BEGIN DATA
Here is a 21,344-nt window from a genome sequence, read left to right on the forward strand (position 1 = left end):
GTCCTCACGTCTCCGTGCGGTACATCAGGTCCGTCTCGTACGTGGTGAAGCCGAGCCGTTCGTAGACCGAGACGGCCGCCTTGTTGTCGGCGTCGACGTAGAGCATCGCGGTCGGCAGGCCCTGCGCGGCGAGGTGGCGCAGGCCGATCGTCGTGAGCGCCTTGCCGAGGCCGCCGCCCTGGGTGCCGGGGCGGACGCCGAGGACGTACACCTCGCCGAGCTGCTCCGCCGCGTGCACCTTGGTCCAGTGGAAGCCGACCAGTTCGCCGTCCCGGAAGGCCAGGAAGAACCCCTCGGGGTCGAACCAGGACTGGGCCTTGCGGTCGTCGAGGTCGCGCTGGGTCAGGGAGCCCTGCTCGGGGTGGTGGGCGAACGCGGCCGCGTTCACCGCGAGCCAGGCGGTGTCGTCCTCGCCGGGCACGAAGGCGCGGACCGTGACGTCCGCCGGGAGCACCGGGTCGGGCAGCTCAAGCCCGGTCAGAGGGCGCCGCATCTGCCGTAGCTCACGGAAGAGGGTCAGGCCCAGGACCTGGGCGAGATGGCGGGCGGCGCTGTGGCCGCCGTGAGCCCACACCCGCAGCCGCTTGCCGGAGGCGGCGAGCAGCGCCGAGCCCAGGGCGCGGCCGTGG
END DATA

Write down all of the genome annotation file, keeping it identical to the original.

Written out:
Here is a 21,344-nt window from a genome sequence, read left to right on the forward strand (position 1 = left end):
GTCCTCACGTCTCCGTGCGGTACATCAGGTCCGTCTCGTACGTGGTGAAGCCGAGCCGTTCGTAGACCGAGACGGCCGCCTTGTTGTCGGCGTCGACGTAGAGCATCGCGGTCGGCAGGCCCTGCGCGGCGAGGTGGCGCAGGCCGATCGTCGTGAGCGCCTTGCCGAGGCCGCCGCCCTGGGTGCCGGGGCGGACGCCGAGGACGTACACCTCGCCGAGCTGCTCCGCCGCGTGCACCTTGGTCCAGTGGAAGCCGACCAGTTCGCCGTCCCGGAAGGCCAGGAAGAACCCCTCGGGGTCGAACCAGGACTGGGCCTTGCGGTCGTCGAGGTCGCGCTGGGTCAGGGAGCCCTGCTCGGGGTGGTGGGCGAACGCGGCCGCGTTCACCGCGAGCCAGGCGGTGTCGTCCTCGCCGGGCACGAAGGCGCGGACCGTGACGTCCGCCGGGAGCACCGGGTCGGGCAGCTCAAGCCCGGTCAGAGGGCGCCGCATCTGCCGTAGCTCACGGAAGAGGGTCAGGCCCAGGACCTGGGCGAGATGGCGGGCGGCGCTGTGGCCGCCGTGAGCCCACACCCGCAGCCGCTTGCCGGAGGCGGCGAGCAGCGCCGAGCCCAGGGCGCGGCCGTGG